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I did an interview with David Shuster where he tried to ambush me on the idea that Republicans were vandalizing Democrat campaign offices. I disagreed and said that it was likely Democrats doing it and blaming Republicans. Shuster challenged me on why I believed Democrats were vandalizing their OWN offices. As it turned out, I was right.

Public records show that it was a top campaign staffer for Virginia Democratic gubernatorial candidate Terry McAuliffe attempted to cover up mass property destruction committed by Democratic operatives in Wisconsin on Election Day 2004, public records show.

McAuliffe StoneyAs reported here

Levar Stoney, the deputy campaign manager for Terry McAuliffe’s campaign, admitted in 2006 that he lied to Milwaukee County detectives to protect a handful of Democratic operatives who were later convicted of slashing the tires of Wisconsin Republican Party vans on Election Day.

“I wasn’t going to try and get my friends, my colleagues, in trouble. Nor was I going to get the Democratic Party in trouble as well,” Stoney, then a Democratic Party get-out-the-vote organizer in Wisconsin, told a Milwaukee County court.

The court would eventually convict Sowande Omokunde, the son of U.S. Rep. Gwen Moore (D., Wis.), and three others of criminal damage to property, a Class A misdemeanor. Omokunde was fined $1,000 and sentenced to four months in prison; the three other defendants were also fined $1,000 and sentenced to between five and six months in prison.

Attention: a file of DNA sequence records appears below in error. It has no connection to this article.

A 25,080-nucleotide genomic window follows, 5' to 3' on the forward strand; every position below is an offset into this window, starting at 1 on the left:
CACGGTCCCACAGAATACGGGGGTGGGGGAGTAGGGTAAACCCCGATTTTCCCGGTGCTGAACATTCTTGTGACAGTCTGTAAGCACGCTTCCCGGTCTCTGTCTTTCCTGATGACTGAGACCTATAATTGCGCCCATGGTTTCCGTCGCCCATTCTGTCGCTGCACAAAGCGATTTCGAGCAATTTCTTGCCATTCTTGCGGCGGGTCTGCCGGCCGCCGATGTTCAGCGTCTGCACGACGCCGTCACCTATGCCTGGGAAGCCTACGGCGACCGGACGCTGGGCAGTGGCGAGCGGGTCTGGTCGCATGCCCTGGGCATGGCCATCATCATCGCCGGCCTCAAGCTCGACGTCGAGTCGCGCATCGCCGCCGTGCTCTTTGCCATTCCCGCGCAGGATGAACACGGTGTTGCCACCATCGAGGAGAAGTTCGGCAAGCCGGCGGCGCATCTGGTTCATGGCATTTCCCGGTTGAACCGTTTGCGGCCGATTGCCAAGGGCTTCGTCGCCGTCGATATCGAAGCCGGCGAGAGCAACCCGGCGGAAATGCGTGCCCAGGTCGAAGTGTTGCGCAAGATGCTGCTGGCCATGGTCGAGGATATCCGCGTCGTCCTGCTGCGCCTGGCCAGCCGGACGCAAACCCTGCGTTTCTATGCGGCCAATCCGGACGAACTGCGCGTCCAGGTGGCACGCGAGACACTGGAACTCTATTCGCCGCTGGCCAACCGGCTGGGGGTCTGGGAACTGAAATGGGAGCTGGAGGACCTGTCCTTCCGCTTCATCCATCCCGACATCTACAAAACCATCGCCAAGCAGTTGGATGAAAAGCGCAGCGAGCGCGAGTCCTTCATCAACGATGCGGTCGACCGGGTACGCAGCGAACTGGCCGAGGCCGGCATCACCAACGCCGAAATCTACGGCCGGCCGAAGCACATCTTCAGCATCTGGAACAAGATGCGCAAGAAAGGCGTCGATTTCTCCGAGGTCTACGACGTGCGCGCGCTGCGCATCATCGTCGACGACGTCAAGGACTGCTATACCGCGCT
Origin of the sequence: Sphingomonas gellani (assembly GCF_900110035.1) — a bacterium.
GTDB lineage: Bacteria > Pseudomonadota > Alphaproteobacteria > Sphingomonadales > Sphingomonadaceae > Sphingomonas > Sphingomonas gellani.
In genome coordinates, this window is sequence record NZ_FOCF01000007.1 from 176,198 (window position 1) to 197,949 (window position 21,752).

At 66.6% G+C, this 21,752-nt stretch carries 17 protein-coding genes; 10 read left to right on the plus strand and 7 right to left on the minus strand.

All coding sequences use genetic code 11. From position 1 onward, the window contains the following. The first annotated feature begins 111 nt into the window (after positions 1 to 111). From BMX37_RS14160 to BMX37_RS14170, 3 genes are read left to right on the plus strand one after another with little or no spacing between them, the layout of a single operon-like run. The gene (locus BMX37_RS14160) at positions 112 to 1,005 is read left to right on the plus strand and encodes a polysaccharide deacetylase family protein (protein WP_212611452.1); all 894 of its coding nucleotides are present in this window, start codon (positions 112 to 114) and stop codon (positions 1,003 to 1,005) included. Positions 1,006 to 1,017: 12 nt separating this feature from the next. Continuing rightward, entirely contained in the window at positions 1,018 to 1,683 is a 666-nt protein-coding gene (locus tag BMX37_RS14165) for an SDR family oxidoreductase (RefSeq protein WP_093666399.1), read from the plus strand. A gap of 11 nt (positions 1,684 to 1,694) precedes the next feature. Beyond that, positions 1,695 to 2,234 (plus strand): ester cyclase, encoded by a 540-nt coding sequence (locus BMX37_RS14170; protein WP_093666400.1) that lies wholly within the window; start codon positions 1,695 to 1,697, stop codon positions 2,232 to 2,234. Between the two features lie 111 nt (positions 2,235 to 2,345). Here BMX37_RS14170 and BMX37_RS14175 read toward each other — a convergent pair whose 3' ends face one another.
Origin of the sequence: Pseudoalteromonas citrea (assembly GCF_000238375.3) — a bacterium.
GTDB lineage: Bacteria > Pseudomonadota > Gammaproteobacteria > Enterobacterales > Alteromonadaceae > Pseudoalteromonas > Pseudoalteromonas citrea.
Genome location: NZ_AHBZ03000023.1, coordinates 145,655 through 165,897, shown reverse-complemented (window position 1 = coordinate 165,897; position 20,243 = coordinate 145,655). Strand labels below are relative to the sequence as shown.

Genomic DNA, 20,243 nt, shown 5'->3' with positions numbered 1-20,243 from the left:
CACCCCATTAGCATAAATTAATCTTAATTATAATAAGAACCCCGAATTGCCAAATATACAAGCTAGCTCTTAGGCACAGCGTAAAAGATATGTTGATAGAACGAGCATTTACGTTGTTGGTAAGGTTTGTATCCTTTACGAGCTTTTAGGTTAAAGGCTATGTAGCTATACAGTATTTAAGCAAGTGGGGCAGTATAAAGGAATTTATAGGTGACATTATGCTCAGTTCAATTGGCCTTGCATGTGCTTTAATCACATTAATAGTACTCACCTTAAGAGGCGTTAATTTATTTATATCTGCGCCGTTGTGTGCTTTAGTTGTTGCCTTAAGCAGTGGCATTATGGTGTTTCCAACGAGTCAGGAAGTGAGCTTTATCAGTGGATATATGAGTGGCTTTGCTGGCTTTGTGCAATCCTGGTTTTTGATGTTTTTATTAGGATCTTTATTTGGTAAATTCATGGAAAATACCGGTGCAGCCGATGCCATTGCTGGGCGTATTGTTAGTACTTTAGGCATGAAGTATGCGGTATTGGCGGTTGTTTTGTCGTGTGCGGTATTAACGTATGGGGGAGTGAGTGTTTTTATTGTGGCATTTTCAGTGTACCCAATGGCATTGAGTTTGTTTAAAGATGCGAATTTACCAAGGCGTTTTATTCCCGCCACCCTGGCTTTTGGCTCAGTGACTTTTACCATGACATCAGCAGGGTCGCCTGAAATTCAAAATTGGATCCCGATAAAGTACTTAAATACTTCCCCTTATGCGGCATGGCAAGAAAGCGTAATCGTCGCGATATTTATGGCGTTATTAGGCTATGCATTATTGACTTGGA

Stoney returned to Virginia after the 2004 election and took a position in the office of then-state Attorney General Creigh Deeds. He would later work as the political director and executive director of the Virginia Democratic Party. Stoney also worked on Deeds’ unsuccessful 2009 gubernatorial campaign.

Attempts to reach Stoney through the McAuliffe campaign were unsuccessful. The campaign did not return requests for comment.

Stoney’s work with McAuliffe goes beyond the realm of Virginia Democratic politics. He was until December the director of public and government affairs for GreenTech Automotive, the hybrid and electric vehicle company that boasts McAuliffe as its chairman.

GreenTech did not return requests for comment and clarification of Stoney’s work with the company.

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